If you think back to this past summer, when you joined your fellow freshmen team teachers, you might remember an image similar to this. After the reauthorization of IDEA in 2004, schools were provided with an alternative to the discrepancy model (the model used to identify students with special learning needs by checking if the student exhibits between one to two years performance behind what the student's IQ says should be the level of performance). With this new system, schools were no longer required to wait for a student to fail, but instead, could use scientifically validated interventions to monitor a student's reaction to varied instruction.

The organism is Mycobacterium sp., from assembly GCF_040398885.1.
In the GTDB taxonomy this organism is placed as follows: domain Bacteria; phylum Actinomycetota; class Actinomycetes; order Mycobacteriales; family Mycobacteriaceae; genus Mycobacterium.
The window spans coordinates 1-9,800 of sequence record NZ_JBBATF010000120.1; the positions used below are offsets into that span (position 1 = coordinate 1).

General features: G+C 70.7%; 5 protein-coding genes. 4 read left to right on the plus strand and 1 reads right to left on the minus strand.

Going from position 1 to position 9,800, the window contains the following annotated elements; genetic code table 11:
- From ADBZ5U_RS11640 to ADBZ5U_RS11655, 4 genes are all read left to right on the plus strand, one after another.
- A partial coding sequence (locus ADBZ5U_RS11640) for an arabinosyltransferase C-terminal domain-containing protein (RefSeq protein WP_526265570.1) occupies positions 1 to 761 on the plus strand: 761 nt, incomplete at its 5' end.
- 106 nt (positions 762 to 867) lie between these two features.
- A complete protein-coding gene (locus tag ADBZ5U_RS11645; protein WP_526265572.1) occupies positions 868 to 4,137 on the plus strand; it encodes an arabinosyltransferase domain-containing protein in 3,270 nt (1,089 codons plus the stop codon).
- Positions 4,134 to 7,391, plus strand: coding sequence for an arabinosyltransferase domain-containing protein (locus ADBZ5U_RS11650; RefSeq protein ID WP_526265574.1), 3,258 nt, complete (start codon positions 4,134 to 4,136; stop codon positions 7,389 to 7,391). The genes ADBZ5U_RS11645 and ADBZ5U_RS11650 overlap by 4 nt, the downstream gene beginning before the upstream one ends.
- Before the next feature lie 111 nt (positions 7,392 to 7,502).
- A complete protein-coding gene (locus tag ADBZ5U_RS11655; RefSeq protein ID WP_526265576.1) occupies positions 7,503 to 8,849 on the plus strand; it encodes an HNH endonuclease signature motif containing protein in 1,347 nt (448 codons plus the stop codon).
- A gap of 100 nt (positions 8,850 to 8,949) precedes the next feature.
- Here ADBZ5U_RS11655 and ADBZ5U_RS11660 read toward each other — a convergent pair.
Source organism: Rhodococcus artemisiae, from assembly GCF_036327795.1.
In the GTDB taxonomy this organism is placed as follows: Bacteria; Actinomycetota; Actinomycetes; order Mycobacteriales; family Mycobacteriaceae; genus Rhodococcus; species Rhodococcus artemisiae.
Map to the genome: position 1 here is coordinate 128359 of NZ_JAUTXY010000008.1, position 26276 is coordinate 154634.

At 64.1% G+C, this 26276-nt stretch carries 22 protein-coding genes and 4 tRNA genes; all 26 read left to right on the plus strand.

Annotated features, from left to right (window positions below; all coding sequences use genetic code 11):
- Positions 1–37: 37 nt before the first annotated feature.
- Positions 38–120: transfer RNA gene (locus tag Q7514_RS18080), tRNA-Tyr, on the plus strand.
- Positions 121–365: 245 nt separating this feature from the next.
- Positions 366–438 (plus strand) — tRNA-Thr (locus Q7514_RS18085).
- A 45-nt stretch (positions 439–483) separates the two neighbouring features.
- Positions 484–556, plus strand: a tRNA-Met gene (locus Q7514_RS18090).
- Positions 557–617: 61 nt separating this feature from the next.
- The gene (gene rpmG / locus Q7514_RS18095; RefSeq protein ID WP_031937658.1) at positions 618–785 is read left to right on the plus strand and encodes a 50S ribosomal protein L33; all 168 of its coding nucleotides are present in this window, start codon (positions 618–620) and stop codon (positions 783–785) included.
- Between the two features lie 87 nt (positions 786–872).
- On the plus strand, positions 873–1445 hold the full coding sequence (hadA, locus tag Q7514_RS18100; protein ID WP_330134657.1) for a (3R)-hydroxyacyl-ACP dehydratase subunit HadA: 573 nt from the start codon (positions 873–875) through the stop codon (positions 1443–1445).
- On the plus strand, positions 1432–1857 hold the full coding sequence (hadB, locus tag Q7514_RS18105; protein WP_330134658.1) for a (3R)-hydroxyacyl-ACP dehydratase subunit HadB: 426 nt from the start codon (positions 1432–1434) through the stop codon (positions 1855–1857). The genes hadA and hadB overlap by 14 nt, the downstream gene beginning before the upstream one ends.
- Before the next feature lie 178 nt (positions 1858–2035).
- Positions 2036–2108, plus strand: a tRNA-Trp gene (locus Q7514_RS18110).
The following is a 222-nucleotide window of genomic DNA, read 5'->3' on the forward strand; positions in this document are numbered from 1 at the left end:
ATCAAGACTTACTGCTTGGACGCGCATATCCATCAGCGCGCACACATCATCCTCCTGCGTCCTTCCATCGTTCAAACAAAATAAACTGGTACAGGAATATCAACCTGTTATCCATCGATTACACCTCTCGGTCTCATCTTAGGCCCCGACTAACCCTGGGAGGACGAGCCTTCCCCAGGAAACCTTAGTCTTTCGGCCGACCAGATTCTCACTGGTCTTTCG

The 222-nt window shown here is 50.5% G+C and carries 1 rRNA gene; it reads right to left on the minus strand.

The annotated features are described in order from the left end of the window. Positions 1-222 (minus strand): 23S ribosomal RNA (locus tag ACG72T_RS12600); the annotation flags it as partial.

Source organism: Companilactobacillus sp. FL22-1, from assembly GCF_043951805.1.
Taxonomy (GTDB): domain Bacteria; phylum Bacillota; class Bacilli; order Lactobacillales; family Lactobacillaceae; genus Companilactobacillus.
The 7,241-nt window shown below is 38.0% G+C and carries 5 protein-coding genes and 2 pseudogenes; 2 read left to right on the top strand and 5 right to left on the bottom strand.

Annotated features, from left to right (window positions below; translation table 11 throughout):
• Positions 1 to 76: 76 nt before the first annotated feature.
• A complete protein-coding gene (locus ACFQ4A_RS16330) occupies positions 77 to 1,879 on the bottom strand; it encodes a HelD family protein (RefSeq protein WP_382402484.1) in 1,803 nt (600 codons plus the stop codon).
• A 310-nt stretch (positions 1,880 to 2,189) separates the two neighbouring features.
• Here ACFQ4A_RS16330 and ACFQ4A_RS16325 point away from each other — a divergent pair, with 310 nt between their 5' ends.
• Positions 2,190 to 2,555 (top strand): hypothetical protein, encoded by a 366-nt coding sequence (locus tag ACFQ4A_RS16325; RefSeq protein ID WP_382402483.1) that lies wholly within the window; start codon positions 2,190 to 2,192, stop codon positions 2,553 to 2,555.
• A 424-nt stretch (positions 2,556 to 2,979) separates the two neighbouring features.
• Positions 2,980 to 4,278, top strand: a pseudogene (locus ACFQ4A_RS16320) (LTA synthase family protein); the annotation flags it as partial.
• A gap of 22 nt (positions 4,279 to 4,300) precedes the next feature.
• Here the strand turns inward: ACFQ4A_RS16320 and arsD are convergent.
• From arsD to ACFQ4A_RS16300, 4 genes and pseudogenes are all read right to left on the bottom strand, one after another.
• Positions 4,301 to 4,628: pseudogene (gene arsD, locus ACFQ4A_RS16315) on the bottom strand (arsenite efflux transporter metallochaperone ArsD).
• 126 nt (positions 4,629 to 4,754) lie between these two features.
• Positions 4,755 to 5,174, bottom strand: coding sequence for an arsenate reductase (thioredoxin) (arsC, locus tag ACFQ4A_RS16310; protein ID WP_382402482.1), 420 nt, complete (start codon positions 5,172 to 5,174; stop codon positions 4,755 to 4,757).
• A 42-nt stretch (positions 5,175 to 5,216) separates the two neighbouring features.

The first step in this process is what is called Universal Interventions, or Tier 1. By using research-based strategies that have a high probability of yielding success, teachers work to try to serve at least 80% of students within the classroom, before pulling them out or scheduling them for supplemental interventions (Tier 2).
This is basically the "just good teaching" that all students should receive everyday--research-baed curriculum, effective teaching strategies, and continuous assessment.